Triggering Your Swing


by Jack Moorehouse - Date: 2007-02-09 - Word Count: 787 Share This!

Copyright 2007 Jack Moorehouse

Most club pros teach "left-sided golf" in their golf lessons. In other words, when it comes to triggering the swing, you start your backswing using the left side of your body. You might start the swing, for example, by pushing off with your left foot, left shoulder, or left hand and arm, which is what most pros teach in their golf lessons. It's an approach I've even written about it in my golf tips.

But there is an option to "left-sided golf"-one that's not discussed often in golf instruction sessions. When it comes to triggering your swing, "right-side golf" can be just as effective as the left-handed approach. At least it was for golfing great Seve Ballesteros, who switched to the right-handed approach early in his career. The Spaniard found it more comfortable and more effective. But he had to make some adjustments for it to work properly.

Conventional Wisdom
Most instructors teach you to start the swing with your left hand. That's the conventional wisdom dispensed in golf instruction sessions. They believe that if a golfer activates his right hand too early he's liable to take the club up too quickly, or jerk it too far to the inside of the target line, throwing off the rest of the swing. If you give as many golf lessons as I do, you quickly realize that that argument has merit. Many weekend golfers are prone to these problems.

But most of us are right handed. We eat, sleep, and drink right-handed. So most of these left-handed movements are unnatural. Anytime you ask a person to do something that's unnatural, it's both physically and mentally challenging. And while golf is clearly a game of opposites, some players must do things naturally to succeed.

Ballesteros Makes the Switch
The great Seve Ballesteros was apparently one. He struggled early on in his career trying to play "left-sided" golf but to no avail. He became so depressed over it that he even thought about giving up the game. Then he switched from triggering his take swing with his left side to starting it with his right. The switch paid off royal to him and he was able to maintain his low golf handicap.

What triggered the switch? He realized early on that he did almost everything with his right hand. He wrote right-hand. He answered the telephone right-handed. And he turned a doorknob right-handed. He was a natural right-hander. Why shouldn't he play "right-sided" golf? For Seve, it was both a logical and wise choice.

Necessary Adjustments
Igniting your swing with your right hand requires you to make some necessary adjustments, however, as Seve eventually found out. For the switch to work, the first movement away from the ball must be a very deliberate one. In fact, it has to be slower than any other movement in the swing.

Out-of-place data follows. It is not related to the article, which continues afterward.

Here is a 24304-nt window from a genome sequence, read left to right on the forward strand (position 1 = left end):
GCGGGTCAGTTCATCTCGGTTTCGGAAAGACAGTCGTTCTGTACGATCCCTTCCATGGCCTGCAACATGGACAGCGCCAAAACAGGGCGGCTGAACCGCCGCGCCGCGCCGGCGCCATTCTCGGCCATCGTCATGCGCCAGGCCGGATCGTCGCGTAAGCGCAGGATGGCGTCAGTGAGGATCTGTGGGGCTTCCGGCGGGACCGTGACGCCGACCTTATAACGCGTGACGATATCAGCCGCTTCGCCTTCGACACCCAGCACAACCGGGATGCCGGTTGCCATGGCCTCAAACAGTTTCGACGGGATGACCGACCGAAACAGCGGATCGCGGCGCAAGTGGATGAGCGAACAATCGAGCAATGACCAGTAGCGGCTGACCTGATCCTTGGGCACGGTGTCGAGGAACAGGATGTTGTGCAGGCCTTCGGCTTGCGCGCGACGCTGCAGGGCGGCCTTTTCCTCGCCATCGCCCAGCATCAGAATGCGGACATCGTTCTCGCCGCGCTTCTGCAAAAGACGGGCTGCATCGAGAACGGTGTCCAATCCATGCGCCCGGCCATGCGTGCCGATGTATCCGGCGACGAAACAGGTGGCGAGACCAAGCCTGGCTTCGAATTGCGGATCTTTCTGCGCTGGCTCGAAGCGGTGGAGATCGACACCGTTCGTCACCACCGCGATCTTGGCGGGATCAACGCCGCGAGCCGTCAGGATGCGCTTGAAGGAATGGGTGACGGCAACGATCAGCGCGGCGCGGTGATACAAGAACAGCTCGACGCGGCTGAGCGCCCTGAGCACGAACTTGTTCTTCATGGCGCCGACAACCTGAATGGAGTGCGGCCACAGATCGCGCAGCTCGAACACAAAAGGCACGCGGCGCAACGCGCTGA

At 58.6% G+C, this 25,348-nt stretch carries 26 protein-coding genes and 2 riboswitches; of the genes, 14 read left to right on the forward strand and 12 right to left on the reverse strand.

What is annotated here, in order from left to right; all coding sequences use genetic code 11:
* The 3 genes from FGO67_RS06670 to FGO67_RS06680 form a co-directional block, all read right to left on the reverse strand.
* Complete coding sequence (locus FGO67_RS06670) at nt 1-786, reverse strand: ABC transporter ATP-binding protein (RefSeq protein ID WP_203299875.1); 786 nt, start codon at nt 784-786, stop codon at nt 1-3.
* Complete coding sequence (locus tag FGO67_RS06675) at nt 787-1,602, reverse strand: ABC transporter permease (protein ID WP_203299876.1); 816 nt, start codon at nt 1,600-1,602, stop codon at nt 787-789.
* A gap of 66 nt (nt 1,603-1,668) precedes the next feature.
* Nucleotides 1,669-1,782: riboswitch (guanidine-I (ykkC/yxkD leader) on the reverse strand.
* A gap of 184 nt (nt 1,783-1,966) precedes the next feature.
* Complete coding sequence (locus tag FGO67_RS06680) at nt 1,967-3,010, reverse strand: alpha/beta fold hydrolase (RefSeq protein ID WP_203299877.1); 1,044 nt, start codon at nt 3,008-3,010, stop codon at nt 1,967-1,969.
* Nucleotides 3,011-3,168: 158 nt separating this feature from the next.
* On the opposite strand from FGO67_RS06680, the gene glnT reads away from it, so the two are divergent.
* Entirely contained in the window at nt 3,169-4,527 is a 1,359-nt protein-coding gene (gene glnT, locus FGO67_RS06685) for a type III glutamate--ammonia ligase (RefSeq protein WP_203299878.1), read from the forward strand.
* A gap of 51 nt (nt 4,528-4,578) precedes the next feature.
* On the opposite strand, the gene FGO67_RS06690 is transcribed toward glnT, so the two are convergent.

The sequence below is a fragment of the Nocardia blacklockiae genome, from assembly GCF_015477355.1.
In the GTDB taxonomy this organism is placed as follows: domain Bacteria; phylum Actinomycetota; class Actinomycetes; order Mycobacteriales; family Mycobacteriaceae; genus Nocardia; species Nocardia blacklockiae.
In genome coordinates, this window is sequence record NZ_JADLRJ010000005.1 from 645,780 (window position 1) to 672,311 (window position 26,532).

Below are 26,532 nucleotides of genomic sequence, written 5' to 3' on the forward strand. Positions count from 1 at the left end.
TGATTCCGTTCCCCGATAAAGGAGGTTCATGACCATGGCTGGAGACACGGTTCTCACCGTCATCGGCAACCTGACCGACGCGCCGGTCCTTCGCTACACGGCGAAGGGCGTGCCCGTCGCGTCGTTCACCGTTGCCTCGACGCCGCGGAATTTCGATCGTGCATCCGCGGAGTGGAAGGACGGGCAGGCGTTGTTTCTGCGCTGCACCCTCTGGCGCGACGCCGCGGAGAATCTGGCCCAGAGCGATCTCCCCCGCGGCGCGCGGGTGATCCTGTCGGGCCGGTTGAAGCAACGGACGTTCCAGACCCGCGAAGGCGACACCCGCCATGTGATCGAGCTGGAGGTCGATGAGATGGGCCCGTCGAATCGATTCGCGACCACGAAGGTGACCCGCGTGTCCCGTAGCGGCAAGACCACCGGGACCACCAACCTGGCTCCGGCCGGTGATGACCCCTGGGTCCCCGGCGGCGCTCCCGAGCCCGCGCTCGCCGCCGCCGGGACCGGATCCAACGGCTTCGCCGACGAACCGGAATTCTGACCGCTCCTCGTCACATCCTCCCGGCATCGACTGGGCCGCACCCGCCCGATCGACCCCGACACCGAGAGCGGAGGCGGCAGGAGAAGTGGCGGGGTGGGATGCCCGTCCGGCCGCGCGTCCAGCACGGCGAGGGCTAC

Also, there is the problem of synchronization-another discovery Seve made. To get the lower body in sync with your hands, you need to turn your right hip clockwise an instant after you started pulling the club away from the ball with your right hand. Otherwise, your swing sequence is thrown off.

By making these adjustments, you're able to control the pace of the takeaway better. It also helps put the club away on the correct path and keep it traveling on the proper plane and arc-two keys to hitting the ball longer and straighter consistently.

Neutral Grip is Critical
A third adjustment you may have to make affects your grip. Seve found that using a neutral grip was critical to triggering his swing. Basically, a neutral grip is one in which the palms are set parallel to each other, with the right palm facing the target. With a weak grip, the palm is angled toward the ground. With a strong grip, the back of the left hand and the right palm are angle toward the sky. I covered this topic in my golf tips also.

Some people naturally favor a strong grip. Some a weak grip. But for most golfers, the neutral grip is the most effective grip anyway. It provides the most consistently square and solid striking of the ball. It certainty worked for Seve, who is a legend in his homeland of Spain, and it's what I teach in my golf lessons.

Learning to trigger his swing with his right hand paid off for Seve Ballesteros. It helped him achieve the golf handicap it too to compete on the tour. But it took a lot of hard work to perfect the approach. If you're having trouble triggering your swing with your left hand, the right handed approach is an option. Just remember that you need to sync your hands with your arms and body for it to work-and that takes practice and discipline.


Related Tags: golf, tips, swing, golf tips, golf swing, trigger, instruction

Jack Moorehouse is the author of the best-selling book "How To Break 80 And Shoot Like The Pros." He is NOT a golf pro, rather a working man that has helped thousands of golfers from all seven continents lower their handicap immediately. He has a free weekly newsletter with the latest golf tips, golf lessons and golf instruction. Your Article Search Directory : Find in Articles

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